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Re: Why is there such a fascination with Marie Antoinette?

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  • Dennis W. Merchand
    Also, remember when Marie Antoinette became dauphine she was only 15 years old. She came from a quiet, somewhat homespun court to what was then the most
    Message 1 of 3 , Oct 1, 2005
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      Also, remember when Marie Antoinette became dauphine she was only 15
      years old. She came from a quiet, somewhat homespun court to what
      was then the most sophisticated court in the world. She didn't have
      the education or sopphistication to cope with this situation and
      made many mistakes and enemies. This started her on the road to the
      guillotine.


      --- In Images_of_Marie_Antoinette@yahoogroups.com, "Axel"
      <Rand103242@c...> wrote:
      > One book after another.
      >
      > 3 English language movies in the works about Marie Antoinette based
      > on books by Fraser, Farr and another new documentary biographic
      film
      > on her by David Grubin for PBS.
      >
      > Still more movies annually about Marie Antoinette by French, German
      > and Swedish film-makers.
      >
      > What makes this 18th century Queen so interesting 200 years later?
      >
      > In reply to Cathy's surprise, at interest, much less "fascination"
      > with Marie Antoinette, I would say there are multiple reasons why
      > Marie Antoinette fascinates and captivates now as she did in her
      own
      > times.
      >
      > 1st Glamour and Elegance – She was the Princess Diana of her
      times –
      > for 15 years the fashion trendsetter for France and Europe. She was
      > the center of all eyes at the Court of Versailles, totally
      outshining
      > her husband the king. And Versailles was the center of
      civilization.
      >
      > 2nd Sex Appeal – She was Madonna, Marilyn Monroe, and Britney
      Spears –
      > the Queen of the tabloids. In a world before radio and TV and
      > tabloids as we know them today, Marie Antoinette was written of and
      > pictured in all the raciest pamphlets of her times, with none to
      > compare.
      >
      > 3rd Power – She was Evita Peron. She was the power behind
      > the throne. As Louis wearied in the 1780s, his wife became his
      > closest advisor and as time went on the key decision maker it the
      > fateful year of monarchy.
      >
      > 4th Pathos – perhaps never in human history has man or woman
      > descended from the pinnacle of society to its dregs in quite the
      > fashion of Marie Antoinette.
      >
      > She was in parts, Princess Diana, MM and Evita Peron and even more
      …
      > a real life Scarlett O'Hara … who in 4 years, the same time frame
      as
      > Scarlett saw all that cherished and loved be taken from her …gone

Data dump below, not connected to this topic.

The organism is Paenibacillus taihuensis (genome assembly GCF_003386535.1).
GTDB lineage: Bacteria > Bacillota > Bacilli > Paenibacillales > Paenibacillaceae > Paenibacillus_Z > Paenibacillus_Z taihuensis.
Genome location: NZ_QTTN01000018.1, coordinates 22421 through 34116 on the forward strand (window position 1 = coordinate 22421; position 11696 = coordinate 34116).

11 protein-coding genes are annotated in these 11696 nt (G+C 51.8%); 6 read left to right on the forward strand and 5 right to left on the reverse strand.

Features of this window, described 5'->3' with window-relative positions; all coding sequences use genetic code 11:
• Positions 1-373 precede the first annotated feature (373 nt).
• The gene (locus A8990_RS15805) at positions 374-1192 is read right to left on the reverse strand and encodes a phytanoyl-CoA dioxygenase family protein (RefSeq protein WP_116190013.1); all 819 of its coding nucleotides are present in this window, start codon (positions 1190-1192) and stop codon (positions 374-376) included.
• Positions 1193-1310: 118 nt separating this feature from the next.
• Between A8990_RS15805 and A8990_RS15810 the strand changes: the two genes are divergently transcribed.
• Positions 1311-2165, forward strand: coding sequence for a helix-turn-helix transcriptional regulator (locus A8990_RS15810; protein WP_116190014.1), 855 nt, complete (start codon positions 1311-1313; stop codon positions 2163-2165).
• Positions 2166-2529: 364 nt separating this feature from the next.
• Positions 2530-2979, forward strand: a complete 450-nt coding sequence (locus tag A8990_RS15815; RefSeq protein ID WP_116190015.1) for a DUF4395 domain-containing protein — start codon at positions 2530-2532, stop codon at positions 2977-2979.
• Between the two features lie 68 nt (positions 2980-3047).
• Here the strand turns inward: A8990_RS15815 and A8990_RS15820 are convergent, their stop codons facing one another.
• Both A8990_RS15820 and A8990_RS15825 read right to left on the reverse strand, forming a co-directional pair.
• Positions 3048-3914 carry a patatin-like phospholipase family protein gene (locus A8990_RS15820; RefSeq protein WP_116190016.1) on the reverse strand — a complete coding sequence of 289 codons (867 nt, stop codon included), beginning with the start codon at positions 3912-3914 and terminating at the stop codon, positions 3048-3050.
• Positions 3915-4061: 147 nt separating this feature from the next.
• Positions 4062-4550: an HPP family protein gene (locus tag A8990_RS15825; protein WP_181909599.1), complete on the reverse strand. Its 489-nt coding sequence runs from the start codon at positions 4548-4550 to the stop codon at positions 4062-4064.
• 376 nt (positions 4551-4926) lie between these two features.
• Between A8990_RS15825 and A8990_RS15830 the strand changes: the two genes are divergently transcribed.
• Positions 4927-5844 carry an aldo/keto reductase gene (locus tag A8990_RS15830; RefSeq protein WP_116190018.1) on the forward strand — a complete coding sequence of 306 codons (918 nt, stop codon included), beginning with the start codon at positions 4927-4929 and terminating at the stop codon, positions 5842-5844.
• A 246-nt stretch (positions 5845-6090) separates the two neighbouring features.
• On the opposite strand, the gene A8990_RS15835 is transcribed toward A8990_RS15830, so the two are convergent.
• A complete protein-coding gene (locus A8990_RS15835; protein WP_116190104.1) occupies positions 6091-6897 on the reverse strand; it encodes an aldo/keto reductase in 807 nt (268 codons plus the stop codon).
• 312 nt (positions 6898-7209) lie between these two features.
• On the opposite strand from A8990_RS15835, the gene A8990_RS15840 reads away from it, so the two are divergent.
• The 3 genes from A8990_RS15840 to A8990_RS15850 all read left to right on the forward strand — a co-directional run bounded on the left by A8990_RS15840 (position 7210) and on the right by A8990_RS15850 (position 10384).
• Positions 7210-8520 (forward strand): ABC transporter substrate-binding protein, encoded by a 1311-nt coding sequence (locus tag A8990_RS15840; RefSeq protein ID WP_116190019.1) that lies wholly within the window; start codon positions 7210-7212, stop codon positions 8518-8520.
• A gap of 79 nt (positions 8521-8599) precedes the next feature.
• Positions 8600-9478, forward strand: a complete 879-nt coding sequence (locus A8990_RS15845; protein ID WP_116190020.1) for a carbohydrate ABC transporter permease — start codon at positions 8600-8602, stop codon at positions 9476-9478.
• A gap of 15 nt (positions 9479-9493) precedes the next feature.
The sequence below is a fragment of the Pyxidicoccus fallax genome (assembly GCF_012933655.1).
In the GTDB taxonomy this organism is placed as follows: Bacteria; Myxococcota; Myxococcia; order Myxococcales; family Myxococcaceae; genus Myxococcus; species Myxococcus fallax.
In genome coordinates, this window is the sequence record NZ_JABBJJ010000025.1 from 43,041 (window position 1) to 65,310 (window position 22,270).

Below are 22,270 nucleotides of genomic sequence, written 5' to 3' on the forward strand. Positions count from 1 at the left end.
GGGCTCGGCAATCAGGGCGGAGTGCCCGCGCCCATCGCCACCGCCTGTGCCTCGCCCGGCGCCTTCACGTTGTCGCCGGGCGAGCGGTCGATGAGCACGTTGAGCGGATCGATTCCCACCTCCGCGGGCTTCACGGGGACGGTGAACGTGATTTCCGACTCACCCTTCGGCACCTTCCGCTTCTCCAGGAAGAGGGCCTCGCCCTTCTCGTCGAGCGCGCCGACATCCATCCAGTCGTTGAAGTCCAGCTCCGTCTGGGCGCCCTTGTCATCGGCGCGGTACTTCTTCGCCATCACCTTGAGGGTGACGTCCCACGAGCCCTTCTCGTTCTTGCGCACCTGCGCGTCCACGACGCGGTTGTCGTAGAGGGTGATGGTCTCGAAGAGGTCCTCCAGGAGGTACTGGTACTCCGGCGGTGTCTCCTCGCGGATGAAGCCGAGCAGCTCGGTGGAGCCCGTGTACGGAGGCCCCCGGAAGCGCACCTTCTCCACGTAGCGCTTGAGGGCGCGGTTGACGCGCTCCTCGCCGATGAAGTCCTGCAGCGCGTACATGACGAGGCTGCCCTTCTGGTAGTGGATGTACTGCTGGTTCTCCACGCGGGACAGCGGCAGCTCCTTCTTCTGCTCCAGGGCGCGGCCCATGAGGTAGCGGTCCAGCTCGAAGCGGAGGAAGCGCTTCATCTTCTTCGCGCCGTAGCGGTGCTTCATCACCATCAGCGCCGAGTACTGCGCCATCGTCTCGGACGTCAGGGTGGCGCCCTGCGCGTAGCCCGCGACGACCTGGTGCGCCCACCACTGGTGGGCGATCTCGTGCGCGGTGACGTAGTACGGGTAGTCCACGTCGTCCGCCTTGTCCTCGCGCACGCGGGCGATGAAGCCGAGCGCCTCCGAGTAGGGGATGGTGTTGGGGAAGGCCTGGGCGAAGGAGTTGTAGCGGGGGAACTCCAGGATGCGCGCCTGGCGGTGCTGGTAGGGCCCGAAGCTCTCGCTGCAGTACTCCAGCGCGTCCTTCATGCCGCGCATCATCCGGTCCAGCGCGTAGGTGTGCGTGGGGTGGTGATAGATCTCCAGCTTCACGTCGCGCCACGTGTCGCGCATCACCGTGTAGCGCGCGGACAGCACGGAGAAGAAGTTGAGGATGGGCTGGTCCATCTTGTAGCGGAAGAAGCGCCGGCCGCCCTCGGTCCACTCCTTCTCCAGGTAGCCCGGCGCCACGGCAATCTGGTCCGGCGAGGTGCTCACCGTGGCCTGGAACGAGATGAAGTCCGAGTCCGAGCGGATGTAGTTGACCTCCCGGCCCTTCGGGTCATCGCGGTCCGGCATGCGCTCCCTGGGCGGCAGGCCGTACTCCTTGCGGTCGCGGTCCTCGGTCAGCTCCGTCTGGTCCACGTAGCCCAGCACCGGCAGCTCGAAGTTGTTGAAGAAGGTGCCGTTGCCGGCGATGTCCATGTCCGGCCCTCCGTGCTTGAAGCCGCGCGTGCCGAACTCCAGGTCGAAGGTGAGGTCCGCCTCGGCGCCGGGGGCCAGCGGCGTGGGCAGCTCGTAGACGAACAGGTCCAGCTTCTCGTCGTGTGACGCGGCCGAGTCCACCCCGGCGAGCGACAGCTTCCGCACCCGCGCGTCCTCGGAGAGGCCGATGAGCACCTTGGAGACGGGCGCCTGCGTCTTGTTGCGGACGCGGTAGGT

> with the wind.
      >
      > There are still more reasons why Marie Antoinette fascinates,
      > including the amazingly dramatic events that marked her life, and
      > others including the amazing 20-year campaign orchestrated to
      destroy
      > her reputation (that I mention in my next post), but that gives
      you a
      > start Cathy. Hope this helps explain the commercial appeal of Marie
      > Antoinette to Hollywood and the publishing world.
      >
      > Amicalement,
      >
      > Axel
      >
      > --- In Images_of_Marie_Antoinette@yahoogroups.com, "Axel"
      > <Rand103242@c...> wrote:
      > > I personally don't understand why there's such a fascination
      with--
      > > much less sympathy for--Marie-Antoinette and her ilk, but it
      seems
      > > part of a cultural fixation on the more glamorous disasters (the
      > > Titanic, for example).
      > >
      > > I'm sure it has something to do with the fact that bungling,
      > > stubbornness and bad judgement rarely have consequences for the
      > > elite....
      > >
      > >
      > > Cathy
      > >
      > >
      > > ----- Original Message -----
      > > From: "Susanna Betzel" <romanciere@>
      > > To: <French-Rev@yahoogroups.com>
      > > Sent: Wednesday, September 14, 2005 6:24 PM
      > > Subject: Re: [French-Rev] The Hidden Diary of Marie Antoinette
      > >
      > >
      > > > Carolly Erickson obviously didn't want all the research she
      did
      > for
      > > her
      > > > biography of M-A to go to waste, so she recycled it into a
      novel.
      > > > Haven't read it, but there are a couple of good customer
      reviews
      > at
      > > > Amazon. This said, it's just my personal opinion but: does the
      > world
      > > > really NEED one more book, whether biography or novel, about
      the
      > > royal
      > > > spoiled brat who (like the equally tedious Mary Stuart)
      wouldn't
      > > have
      > > > been more than a historical footnote if she hadn't ended up
      > losing
      > > her
      > > > head through her own bungling, stubbornness, and bad judgment?
      > > >
      > > > Susanna
      > > >
      > > >
      > > >
      > > > livviebway wrote:
      > > >
      > > >> I was poking around the bookstore today and ran across a new
      book
      > > >> called "The Hidden Diary of Marie Antoinette." I was
      wondering if
      > > >> anyone here has read it and whether or not it's any good?
      > > >>
      > > >> Olivia
      > >
      > > This post was originally by Cathy to another board and
      reproduced
      > > here.
      > > From: "Cathy" <cathreese@>
      > > Date: Wed Sep 14, 2005 11:03 pm
      > > Subject: Re: [French-Rev] The Hidden Diary of Marie Antoinette
      > > cathreese6
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